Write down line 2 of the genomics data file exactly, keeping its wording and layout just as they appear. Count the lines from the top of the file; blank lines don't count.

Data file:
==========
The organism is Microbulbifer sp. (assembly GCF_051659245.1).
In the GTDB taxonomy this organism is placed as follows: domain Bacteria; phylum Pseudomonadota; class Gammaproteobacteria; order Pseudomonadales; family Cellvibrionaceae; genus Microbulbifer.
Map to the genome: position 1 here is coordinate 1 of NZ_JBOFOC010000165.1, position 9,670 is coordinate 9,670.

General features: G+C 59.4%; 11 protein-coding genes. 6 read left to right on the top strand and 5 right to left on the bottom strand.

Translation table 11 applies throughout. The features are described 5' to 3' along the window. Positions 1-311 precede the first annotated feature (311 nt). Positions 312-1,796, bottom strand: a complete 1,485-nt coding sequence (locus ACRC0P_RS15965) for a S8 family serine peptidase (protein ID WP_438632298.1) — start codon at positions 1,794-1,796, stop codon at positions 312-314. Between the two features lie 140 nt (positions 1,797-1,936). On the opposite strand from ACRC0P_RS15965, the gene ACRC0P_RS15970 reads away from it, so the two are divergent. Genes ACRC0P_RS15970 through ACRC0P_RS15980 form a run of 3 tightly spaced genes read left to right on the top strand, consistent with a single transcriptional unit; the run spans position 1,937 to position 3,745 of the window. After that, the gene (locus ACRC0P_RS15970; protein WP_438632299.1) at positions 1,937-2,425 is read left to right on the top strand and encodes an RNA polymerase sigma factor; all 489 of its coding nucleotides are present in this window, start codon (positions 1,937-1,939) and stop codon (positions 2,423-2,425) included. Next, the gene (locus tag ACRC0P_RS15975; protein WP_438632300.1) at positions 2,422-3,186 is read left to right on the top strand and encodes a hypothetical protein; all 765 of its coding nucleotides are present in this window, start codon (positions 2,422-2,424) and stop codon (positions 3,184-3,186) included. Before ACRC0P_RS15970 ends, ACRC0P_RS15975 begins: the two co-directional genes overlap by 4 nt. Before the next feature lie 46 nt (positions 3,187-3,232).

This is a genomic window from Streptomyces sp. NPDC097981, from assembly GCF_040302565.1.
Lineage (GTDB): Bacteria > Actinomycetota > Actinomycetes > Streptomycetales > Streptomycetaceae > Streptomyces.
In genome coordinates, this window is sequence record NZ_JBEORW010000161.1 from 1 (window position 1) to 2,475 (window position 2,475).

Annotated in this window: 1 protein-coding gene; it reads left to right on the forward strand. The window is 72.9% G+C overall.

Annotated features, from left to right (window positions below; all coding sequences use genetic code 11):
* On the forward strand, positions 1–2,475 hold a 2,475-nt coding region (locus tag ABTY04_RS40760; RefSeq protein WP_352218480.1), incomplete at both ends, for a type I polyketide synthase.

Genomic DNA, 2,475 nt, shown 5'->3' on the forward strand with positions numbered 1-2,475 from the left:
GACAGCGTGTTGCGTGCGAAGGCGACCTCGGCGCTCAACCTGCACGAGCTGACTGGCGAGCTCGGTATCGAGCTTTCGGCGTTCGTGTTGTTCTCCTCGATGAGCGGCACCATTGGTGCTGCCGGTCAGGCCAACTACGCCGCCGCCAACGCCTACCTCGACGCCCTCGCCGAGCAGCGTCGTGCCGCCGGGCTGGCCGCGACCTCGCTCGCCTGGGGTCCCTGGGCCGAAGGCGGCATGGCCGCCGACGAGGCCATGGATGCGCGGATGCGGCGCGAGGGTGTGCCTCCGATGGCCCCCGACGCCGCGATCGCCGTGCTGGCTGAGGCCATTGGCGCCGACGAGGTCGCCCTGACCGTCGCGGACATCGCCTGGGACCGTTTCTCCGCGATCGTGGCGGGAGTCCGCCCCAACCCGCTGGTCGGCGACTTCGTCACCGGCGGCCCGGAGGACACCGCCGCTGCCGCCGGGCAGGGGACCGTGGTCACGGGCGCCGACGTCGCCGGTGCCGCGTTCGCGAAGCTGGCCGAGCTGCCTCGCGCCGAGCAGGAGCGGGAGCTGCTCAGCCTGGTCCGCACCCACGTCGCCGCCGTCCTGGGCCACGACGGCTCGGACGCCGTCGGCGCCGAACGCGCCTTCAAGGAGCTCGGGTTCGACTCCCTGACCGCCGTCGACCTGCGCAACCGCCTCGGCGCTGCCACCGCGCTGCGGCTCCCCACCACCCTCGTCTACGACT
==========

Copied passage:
In the GTDB taxonomy this organism is placed as follows: domain Bacteria; phylum Pseudomonadota; class Gammaproteobacteria; order Pseudomonadales; family Cellvibrionaceae; genus Microbulbifer.